Redmond, Washington -- It is not surprising that the Redmond Vole has already ruffled more than a few feathers with the exclusionary potential of its impending Windows 8 operating system, but recently, in a drastic move that has surprised and shocked users more, is that Microsoft has confirmed that as of Visual Studio 11, it will be pulling development of desktop applications from its free Express Suite, leaving those who are looking to write apps that are not full-screen Metro to look towards Visual Studio 11 Professional, which starts at around £350.
Developers grumble that they are hugely disappointed that Microsoft will not permit them to use the free version of the latest Visual Studio Express to create apps for Windows 8. The simple and greedy reason this time has been its Visual Studio 11 product line, new details about which the company published earlier this month.
In fact it is pretty obvious that Microsoft wishes to promote indie groups and users just becoming familiar with Windows programming to write apps for Metro, spreading the love to tablets, which have to compete with the huge stock of existing apps present on iOS and Android.
Specifically, the company recently presented its plan for the new iteration of Visual Studio products, but alterations to the way the tools can be employed are only just surfacing.
However, now with the recent Microsoft edict, it looks like the free, Express version of the forthcoming new product--widely used by many developers to create open source desktop applications for Windows--will no longer offer support for desktop-style applications. Instead, Visual Studio 2011 Express edition will only allow developers to build touchscreen-friendly programs for the new Windows 8 Metro UI, according to the software's product page here.
In a move seen as petty by the hobbyists on the receiving end of the announcement, Microsoft is insisting that developers wanting to write desktop apps obtain the professional version of the software, which costs $500 (over £300).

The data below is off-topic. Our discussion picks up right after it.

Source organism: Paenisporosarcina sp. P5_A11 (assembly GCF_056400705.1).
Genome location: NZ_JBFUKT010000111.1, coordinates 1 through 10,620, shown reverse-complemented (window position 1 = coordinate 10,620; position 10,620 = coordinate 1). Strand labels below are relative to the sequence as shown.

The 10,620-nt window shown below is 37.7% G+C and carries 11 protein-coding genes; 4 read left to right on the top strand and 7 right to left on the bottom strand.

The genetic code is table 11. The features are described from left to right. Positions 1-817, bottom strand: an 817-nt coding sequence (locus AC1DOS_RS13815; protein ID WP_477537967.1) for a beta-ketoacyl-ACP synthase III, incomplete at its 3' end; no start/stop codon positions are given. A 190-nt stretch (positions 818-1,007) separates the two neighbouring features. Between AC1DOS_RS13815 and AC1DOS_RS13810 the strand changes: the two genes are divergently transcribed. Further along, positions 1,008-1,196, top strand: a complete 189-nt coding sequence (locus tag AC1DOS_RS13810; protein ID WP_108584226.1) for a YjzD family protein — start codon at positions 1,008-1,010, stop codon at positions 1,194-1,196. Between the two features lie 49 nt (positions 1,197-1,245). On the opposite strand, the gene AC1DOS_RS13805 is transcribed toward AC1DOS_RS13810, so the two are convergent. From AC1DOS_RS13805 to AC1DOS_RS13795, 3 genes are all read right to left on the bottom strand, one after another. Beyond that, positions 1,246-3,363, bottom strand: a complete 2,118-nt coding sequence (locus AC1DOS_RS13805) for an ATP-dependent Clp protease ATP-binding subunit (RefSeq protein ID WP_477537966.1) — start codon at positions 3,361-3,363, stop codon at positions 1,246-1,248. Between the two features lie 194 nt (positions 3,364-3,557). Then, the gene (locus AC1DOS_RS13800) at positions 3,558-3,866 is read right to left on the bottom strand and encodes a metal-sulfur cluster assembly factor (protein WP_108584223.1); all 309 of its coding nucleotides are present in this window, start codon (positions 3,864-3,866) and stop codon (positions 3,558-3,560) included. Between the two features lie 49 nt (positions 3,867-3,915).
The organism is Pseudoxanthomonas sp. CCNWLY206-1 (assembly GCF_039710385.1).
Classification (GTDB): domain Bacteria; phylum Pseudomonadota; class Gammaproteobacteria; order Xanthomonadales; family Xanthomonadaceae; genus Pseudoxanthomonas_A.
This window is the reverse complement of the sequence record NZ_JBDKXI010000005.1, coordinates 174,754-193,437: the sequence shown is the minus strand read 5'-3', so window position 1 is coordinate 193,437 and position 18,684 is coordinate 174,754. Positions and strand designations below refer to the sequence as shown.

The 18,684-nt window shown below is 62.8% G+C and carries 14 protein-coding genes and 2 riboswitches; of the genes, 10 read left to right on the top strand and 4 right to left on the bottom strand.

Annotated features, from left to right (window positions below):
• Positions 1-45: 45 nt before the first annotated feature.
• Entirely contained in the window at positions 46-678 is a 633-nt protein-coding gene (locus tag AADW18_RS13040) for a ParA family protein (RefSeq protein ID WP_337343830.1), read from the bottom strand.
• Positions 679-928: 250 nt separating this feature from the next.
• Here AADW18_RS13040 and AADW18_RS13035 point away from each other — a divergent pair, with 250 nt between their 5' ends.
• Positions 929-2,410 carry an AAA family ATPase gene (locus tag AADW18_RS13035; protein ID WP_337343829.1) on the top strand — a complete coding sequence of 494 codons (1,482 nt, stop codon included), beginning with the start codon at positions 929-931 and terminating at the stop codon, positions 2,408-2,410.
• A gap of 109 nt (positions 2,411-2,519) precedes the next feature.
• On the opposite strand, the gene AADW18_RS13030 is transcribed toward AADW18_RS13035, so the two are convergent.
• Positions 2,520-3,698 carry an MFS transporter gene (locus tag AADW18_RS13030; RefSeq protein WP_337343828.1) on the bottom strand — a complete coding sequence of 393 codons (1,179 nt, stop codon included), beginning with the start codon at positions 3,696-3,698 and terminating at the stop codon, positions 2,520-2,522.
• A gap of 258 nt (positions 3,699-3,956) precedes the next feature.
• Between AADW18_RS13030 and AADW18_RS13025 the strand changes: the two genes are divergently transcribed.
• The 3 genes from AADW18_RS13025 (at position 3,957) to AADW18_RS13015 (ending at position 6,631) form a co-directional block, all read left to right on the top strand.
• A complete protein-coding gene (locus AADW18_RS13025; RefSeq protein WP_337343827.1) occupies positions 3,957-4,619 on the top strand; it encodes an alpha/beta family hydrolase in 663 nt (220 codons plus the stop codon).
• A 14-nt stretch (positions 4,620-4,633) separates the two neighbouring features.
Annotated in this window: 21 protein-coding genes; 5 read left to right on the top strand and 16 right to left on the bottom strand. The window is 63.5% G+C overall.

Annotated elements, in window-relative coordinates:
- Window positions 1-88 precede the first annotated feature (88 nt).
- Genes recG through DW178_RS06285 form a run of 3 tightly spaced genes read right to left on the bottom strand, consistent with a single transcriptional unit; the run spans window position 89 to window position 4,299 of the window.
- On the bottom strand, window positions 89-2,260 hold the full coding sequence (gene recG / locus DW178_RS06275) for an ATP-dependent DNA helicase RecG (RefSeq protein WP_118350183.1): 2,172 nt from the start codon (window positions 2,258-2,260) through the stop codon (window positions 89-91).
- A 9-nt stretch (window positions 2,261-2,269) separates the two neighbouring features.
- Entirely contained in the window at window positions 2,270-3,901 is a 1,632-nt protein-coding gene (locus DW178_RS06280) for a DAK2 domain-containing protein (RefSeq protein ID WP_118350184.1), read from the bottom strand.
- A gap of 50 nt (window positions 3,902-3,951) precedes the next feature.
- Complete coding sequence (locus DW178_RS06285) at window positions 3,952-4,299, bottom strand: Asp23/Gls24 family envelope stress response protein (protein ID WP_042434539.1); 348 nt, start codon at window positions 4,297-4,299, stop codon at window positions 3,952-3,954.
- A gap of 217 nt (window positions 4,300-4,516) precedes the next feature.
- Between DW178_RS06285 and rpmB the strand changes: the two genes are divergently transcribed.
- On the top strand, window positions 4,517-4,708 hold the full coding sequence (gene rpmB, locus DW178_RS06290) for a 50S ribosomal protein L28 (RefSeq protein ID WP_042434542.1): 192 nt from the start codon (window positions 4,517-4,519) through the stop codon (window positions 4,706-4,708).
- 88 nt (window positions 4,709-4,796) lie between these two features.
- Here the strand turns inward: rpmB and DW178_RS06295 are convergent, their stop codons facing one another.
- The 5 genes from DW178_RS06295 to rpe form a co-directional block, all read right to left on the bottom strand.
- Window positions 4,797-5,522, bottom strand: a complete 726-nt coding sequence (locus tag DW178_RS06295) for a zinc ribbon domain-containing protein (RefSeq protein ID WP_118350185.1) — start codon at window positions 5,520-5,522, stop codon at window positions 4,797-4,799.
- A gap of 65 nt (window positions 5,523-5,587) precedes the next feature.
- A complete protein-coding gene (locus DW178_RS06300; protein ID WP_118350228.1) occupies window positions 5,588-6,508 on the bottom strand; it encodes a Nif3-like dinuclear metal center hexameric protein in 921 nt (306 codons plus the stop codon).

Sadly, coders will have to fork out hefty amount for Visual Studio 11 Professional or higher if they want to build anything other than the webbified fondleslab apps for Windows 8. A release candidate for the new operating system is due to be delivered in the first week of June.
Pricing for the professional edition starts at about £300 ($499).
Keeping the lid slightly open, Microsoft will, however, continue to make elements of Visual Studio 2010 Express available for free download--this includes Visual Basic 2010 Express, Visual C++ 2010 Express, and Visual C# 2010 Express.
“I was looking forward to the release, but this is really a punch in the face. I know Microsoft is pushing Metro like crazy, but I never expected that you would leave all desktop hobby developers,” a poster called Trillian X wrote on a Microsoft forum.
Further information on pricing and policy have yet to be released. Though, it is worth noting that Microsoft operates a scheme called WebsiteSpark which 'entitles Web designers and developers a jump-start by providing the tools and resources needed to build great websites, free of cost'. Worth having a look.